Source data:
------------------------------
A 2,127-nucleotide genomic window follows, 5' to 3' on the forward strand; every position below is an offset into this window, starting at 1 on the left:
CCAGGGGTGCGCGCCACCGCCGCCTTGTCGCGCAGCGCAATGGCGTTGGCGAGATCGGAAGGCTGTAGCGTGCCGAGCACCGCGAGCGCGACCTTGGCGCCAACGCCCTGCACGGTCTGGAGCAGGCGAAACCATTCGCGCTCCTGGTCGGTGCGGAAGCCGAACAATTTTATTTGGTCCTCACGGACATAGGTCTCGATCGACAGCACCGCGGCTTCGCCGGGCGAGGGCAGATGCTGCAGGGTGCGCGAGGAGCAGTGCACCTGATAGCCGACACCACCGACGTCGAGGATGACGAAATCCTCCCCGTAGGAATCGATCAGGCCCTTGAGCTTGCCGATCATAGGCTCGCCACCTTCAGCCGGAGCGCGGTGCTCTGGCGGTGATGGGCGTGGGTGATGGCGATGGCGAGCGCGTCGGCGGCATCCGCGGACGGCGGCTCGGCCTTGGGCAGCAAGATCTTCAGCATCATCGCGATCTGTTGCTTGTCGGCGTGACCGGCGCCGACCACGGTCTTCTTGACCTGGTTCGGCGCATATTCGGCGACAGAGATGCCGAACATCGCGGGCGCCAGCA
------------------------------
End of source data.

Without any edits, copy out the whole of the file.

A 2,127-nucleotide genomic window follows, 5' to 3' on the forward strand; every position below is an offset into this window, starting at 1 on the left:
CCAGGGGTGCGCGCCACCGCCGCCTTGTCGCGCAGCGCAATGGCGTTGGCGAGATCGGAAGGCTGTAGCGTGCCGAGCACCGCGAGCGCGACCTTGGCGCCAACGCCCTGCACGGTCTGGAGCAGGCGAAACCATTCGCGCTCCTGGTCGGTGCGGAAGCCGAACAATTTTATTTGGTCCTCACGGACATAGGTCTCGATCGACAGCACCGCGGCTTCGCCGGGCGAGGGCAGATGCTGCAGGGTGCGCGAGGAGCAGTGCACCTGATAGCCGACACCACCGACGTCGAGGATGACGAAATCCTCCCCGTAGGAATCGATCAGGCCCTTGAGCTTGCCGATCATAGGCTCGCCACCTTCAGCCGGAGCGCGGTGCTCTGGCGGTGATGGGCGTGGGTGATGGCGATGGCGAGCGCGTCGGCGGCATCCGCGGACGGCGGCTCGGCCTTGGGCAGCAAGATCTTCAGCATCATCGCGATCTGTTGCTTGTCGGCGTGACCGGCGCCGACCACGGTCTTCTTGACCTGGTTCGGCGCATATTCGGCGACAGAGATGCCGAACATCGCGGGCGCCAGCA